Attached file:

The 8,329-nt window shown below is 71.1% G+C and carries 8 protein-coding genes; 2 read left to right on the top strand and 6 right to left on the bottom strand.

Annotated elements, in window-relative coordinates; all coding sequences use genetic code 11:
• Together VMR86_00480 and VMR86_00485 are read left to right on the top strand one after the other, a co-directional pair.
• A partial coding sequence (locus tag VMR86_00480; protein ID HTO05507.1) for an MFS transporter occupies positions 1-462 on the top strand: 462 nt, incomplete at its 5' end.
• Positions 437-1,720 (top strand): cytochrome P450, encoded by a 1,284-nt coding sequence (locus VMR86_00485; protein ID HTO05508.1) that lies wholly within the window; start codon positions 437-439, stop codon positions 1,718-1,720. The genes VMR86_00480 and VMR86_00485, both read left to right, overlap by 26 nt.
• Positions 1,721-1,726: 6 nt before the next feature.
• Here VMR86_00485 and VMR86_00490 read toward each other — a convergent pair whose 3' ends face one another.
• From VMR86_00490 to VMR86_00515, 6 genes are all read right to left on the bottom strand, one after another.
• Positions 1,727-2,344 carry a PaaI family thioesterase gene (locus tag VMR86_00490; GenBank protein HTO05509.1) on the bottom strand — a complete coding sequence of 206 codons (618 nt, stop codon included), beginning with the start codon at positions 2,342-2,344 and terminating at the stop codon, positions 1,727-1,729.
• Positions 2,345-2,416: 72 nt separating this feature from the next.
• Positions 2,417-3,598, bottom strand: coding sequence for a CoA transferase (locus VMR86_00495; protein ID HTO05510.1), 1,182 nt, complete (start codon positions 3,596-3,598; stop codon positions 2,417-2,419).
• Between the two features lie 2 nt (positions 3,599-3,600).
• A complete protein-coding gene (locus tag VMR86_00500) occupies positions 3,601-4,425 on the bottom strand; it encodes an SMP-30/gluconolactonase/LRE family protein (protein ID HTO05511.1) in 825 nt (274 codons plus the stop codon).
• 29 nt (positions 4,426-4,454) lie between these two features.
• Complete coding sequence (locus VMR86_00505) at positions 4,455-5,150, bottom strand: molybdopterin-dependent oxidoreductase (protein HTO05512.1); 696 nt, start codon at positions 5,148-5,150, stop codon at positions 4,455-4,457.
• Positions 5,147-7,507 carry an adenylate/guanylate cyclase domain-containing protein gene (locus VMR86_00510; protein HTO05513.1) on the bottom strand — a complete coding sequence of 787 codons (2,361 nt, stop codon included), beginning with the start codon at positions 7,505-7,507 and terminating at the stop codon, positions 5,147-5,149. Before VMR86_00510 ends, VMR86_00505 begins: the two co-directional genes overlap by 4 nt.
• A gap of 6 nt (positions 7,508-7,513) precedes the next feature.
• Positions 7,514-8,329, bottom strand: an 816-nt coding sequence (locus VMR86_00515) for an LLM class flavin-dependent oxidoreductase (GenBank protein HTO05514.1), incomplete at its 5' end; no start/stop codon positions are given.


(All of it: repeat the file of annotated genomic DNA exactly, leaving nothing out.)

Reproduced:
The 8,329-nt window shown below is 71.1% G+C and carries 8 protein-coding genes; 2 read left to right on the top strand and 6 right to left on the bottom strand.

Annotated elements, in window-relative coordinates; all coding sequences use genetic code 11:
• Together VMR86_00480 and VMR86_00485 are read left to right on the top strand one after the other, a co-directional pair.
• A partial coding sequence (locus tag VMR86_00480; protein ID HTO05507.1) for an MFS transporter occupies positions 1-462 on the top strand: 462 nt, incomplete at its 5' end.
• Positions 437-1,720 (top strand): cytochrome P450, encoded by a 1,284-nt coding sequence (locus VMR86_00485; protein ID HTO05508.1) that lies wholly within the window; start codon positions 437-439, stop codon positions 1,718-1,720. The genes VMR86_00480 and VMR86_00485, both read left to right, overlap by 26 nt.
• Positions 1,721-1,726: 6 nt before the next feature.
• Here VMR86_00485 and VMR86_00490 read toward each other — a convergent pair whose 3' ends face one another.
• From VMR86_00490 to VMR86_00515, 6 genes are all read right to left on the bottom strand, one after another.
• Positions 1,727-2,344 carry a PaaI family thioesterase gene (locus tag VMR86_00490; GenBank protein HTO05509.1) on the bottom strand — a complete coding sequence of 206 codons (618 nt, stop codon included), beginning with the start codon at positions 2,342-2,344 and terminating at the stop codon, positions 1,727-1,729.
• Positions 2,345-2,416: 72 nt separating this feature from the next.
• Positions 2,417-3,598, bottom strand: coding sequence for a CoA transferase (locus VMR86_00495; protein ID HTO05510.1), 1,182 nt, complete (start codon positions 3,596-3,598; stop codon positions 2,417-2,419).
• Between the two features lie 2 nt (positions 3,599-3,600).
• A complete protein-coding gene (locus tag VMR86_00500) occupies positions 3,601-4,425 on the bottom strand; it encodes an SMP-30/gluconolactonase/LRE family protein (protein ID HTO05511.1) in 825 nt (274 codons plus the stop codon).
• 29 nt (positions 4,426-4,454) lie between these two features.
• Complete coding sequence (locus VMR86_00505) at positions 4,455-5,150, bottom strand: molybdopterin-dependent oxidoreductase (protein HTO05512.1); 696 nt, start codon at positions 5,148-5,150, stop codon at positions 4,455-4,457.
• Positions 5,147-7,507 carry an adenylate/guanylate cyclase domain-containing protein gene (locus VMR86_00510; protein HTO05513.1) on the bottom strand — a complete coding sequence of 787 codons (2,361 nt, stop codon included), beginning with the start codon at positions 7,505-7,507 and terminating at the stop codon, positions 5,147-5,149. Before VMR86_00510 ends, VMR86_00505 begins: the two co-directional genes overlap by 4 nt.
• A gap of 6 nt (positions 7,508-7,513) precedes the next feature.
• Positions 7,514-8,329, bottom strand: an 816-nt coding sequence (locus VMR86_00515) for an LLM class flavin-dependent oxidoreductase (GenBank protein HTO05514.1), incomplete at its 5' end; no start/stop codon positions are given.